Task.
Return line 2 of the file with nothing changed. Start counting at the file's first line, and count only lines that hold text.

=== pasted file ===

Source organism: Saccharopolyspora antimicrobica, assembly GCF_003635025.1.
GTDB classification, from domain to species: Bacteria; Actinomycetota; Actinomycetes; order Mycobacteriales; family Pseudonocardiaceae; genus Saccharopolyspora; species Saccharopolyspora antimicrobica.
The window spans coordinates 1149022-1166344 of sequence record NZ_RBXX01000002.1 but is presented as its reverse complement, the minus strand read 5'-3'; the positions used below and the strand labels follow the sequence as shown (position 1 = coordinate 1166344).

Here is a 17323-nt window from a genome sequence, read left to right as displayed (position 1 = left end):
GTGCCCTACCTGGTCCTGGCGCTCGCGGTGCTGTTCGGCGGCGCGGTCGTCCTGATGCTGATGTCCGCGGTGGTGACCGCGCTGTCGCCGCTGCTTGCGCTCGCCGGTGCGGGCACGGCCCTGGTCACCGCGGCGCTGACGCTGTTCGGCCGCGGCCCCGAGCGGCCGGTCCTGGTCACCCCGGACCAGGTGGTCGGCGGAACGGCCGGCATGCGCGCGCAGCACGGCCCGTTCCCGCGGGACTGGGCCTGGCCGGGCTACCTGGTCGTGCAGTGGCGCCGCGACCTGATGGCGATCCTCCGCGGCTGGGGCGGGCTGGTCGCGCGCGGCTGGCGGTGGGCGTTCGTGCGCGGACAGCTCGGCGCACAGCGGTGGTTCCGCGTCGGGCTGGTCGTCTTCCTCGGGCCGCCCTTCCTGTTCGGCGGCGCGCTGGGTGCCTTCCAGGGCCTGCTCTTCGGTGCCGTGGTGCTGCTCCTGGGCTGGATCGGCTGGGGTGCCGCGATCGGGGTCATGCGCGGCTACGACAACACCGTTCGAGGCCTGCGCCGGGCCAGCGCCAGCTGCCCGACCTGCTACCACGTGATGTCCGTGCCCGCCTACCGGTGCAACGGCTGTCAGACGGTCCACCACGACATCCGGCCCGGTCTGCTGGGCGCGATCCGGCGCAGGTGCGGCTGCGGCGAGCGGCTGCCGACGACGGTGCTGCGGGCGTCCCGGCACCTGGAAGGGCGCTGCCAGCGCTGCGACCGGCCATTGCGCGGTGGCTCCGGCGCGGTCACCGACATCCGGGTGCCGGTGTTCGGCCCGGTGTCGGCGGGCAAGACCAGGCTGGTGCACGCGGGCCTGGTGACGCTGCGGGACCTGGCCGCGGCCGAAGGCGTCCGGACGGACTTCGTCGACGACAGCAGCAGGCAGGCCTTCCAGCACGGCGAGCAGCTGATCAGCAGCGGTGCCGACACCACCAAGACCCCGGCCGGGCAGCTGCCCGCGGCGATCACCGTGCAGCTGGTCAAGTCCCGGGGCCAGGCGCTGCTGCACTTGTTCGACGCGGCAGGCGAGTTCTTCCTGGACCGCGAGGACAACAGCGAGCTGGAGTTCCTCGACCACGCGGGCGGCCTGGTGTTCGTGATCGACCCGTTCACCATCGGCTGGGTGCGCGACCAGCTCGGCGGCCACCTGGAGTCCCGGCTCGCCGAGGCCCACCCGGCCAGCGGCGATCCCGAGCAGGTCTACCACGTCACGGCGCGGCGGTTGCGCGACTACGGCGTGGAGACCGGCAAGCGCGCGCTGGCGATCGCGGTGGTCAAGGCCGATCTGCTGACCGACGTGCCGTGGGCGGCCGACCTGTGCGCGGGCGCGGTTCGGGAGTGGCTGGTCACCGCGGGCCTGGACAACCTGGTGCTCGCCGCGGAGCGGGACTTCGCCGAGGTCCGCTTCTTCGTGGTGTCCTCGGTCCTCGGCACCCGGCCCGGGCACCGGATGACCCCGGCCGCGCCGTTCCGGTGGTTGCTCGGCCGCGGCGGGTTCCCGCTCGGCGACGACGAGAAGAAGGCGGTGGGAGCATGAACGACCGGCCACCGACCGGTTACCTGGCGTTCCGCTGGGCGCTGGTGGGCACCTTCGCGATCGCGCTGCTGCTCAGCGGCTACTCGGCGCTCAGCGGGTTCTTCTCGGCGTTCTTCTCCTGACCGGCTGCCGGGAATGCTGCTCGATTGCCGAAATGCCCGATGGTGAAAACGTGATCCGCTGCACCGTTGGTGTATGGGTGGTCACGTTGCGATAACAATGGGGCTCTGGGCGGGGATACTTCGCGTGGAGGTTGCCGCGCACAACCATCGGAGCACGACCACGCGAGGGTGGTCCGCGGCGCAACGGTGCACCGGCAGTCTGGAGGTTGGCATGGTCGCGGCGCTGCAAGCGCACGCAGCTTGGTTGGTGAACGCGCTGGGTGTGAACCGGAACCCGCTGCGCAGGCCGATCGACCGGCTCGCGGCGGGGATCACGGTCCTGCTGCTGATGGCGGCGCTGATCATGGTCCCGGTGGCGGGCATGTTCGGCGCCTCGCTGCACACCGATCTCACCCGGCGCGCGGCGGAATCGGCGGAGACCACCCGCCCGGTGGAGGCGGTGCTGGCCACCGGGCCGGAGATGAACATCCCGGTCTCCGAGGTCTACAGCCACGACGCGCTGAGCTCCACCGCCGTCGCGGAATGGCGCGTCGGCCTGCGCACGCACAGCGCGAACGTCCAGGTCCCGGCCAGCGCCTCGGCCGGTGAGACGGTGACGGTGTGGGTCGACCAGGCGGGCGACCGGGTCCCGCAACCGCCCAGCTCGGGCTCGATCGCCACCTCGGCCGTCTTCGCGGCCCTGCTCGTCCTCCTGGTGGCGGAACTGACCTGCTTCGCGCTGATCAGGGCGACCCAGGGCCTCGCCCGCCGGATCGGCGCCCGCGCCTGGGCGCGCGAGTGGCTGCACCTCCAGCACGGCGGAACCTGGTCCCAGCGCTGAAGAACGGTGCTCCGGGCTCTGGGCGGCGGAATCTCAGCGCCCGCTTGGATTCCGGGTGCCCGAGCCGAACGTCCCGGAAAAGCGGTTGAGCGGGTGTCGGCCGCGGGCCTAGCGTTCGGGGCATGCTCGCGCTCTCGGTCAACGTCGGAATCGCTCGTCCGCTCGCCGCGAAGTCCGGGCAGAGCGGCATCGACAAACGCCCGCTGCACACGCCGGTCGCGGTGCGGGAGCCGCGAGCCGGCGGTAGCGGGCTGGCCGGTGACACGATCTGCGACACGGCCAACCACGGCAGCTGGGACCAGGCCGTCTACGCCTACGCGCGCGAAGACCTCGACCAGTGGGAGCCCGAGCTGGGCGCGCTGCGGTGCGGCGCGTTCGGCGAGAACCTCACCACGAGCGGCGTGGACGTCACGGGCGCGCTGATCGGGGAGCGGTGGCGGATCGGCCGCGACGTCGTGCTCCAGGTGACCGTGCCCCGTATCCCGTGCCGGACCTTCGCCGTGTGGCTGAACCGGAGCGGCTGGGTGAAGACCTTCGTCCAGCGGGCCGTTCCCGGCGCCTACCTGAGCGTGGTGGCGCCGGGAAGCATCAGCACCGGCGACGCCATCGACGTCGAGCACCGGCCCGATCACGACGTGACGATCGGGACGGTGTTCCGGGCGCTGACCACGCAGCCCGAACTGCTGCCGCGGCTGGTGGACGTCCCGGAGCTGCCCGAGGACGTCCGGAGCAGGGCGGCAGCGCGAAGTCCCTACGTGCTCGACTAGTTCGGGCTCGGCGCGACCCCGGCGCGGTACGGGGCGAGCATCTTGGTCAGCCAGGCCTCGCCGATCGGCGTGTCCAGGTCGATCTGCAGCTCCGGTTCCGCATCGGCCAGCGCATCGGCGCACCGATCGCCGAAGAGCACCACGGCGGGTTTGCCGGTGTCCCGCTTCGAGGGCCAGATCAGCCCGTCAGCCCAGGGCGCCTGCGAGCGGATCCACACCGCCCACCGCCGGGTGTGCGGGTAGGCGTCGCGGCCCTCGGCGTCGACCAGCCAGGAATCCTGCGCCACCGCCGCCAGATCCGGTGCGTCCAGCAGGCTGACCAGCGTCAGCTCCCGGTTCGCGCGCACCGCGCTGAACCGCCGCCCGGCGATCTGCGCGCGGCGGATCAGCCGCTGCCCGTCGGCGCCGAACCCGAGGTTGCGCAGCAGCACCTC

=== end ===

GTDB classification, from domain to species: Bacteria; Actinomycetota; Actinomycetes; order Mycobacteriales; family Pseudonocardiaceae; genus Saccharopolyspora; species Saccharopolyspora antimicrobica.